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Send PHP variables through multi page form

Posted on 2010-08-27
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Last Modified: 2012-06-21
I am creating a small customer portal to capture invoice information.  I have created 4 pages for the user to walk through.
1. customer information
2. invoice information
3. desired sending method
4. confirm information and send

i would like for the data from each page to be carried throughout the system until the end.  I am currently pulling the information from page 1 to page 2 using a PHP variable and hidden form elements on page 2.  Then passing those hidden form elements to page 3 and so on.

Is that the best practice for passing the data from page to page or should i work some session variables?  If so, can someone give me some guidance on how to setup session variables and the capabilities of session variables.  thanks in advance.
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Question by:axessJosh
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8 Comments
 
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Expert Comment

by:honestman31
ID: 33542664
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morleys earned 2000 total points
ID: 33542679
Storing this information in the session is the easiest way to manage data through a series of pages.
Early in your script (before you output anything) call: session_start();
You can then store and retrieve data using the the session array:
       $_SESSION['views'] = 1;
Generally you'll have a block at the start of the code which extracts data from the session into local variables with a usefull default
       $viewCnt = ISSET($_SESSION['views']) ? (int)$_SESSION['views'] : 0
If you have the same set of variables you will want to put that into a common subroutine.
On exit update the session with the new values
      $_SESSION['views'] = $viewCnt
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Author Comment

by:axessJosh
ID: 33542719
I know just enough about PHP to be dangerous, but does the Session variables automatically get passed from page to page based on the session_start(); code?  What tells the second page that the session is still active?
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Expert Comment

by:honestman31
ID: 33542784
but does the Session variables automatically get passed from page to page based on the session_start()  -->YES

hat tells the second page that the session is still active --> session_start()
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Expert Comment

by:Tekati68
ID: 33542914
An easier way for you to do this that would not rely on cookies which the user can have turned off is to simply setup hidden form variables on each new page.

For example lets say on customer info form you get name, address, phone then on invoice information form simply setup hidden fields with the values from form 1.  You can name them the same except just hidden and at the end when you confirm information and send it will simple send all the fields.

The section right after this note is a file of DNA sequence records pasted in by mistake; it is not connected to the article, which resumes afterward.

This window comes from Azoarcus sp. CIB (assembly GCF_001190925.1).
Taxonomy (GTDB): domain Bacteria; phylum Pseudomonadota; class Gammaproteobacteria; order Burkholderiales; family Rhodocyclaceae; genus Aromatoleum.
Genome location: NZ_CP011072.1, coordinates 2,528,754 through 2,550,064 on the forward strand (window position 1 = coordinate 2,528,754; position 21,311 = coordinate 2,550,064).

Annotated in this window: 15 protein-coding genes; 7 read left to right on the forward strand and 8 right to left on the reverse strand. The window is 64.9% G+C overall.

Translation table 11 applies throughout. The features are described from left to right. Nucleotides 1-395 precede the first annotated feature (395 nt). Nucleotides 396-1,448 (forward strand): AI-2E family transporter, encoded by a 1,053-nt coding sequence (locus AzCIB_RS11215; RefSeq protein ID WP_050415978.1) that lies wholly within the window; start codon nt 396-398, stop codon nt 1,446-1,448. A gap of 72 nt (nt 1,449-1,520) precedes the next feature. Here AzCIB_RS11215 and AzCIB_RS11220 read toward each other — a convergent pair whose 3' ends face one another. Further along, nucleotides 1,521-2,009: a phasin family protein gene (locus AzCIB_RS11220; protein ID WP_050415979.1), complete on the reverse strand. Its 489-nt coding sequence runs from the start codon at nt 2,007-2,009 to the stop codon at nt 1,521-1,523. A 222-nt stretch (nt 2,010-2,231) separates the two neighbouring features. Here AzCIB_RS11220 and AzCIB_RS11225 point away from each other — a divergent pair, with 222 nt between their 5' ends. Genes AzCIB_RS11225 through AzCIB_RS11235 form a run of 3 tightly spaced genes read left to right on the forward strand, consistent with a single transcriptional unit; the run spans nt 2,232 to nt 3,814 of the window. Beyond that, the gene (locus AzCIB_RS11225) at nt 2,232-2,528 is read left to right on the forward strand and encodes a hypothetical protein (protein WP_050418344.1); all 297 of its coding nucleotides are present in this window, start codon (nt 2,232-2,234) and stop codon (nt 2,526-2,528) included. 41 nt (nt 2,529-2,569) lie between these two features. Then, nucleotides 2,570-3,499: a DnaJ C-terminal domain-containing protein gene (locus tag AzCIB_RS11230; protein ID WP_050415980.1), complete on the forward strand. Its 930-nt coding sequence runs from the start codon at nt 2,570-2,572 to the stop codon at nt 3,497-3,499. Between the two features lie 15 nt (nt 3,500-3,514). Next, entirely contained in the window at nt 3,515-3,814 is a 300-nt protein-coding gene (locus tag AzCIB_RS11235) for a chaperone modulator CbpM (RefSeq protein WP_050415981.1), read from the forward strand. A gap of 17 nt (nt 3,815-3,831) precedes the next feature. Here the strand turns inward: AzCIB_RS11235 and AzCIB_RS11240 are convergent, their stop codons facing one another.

This works if they hit the back button as well but has the added benefit that if they have cookies turned off it will still work!
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Expert Comment

by:morleys
ID: 33543636
The session information is stored on the web server. A cookies is added to the response headers which provides the identity of the session and when returned from the client on the POST is used to reference the correct session data.

One advantage of session information is that you can store data that you don't want to send to and from the client so as to reduce the ability to hack the application.

Sessions do require that the client browser support cookies and its often a good idea to verify that in an early page of the site with a suitable warning that the site requires cookies.
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Author Comment

by:axessJosh
ID: 33555307
so then that presents a new question,  which of the options would be the best and most effecient, session variables with its need for cookies to be enabled or hidden input fields variables?
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Expert Comment

by:morleys
ID: 33557518
Depends on your needs and the audience you are addressing. I have usually found that most people keep cookies turned on and the use of the session gives you lot of flexibility to store information securely. If you put the information into hidden fields you expose that data to your users and permit them to manipulate it. Alternatively the use of hidden fields allows you to support non-cookie users, does not require your users to respond in a fixed length of time (the session will generally have a small timeout period). You have to balance the various attributes of the methods against the needs of your application and the environment you will be operating in. Personally, I usually go for sessions unless there is some prevailing need not to.  
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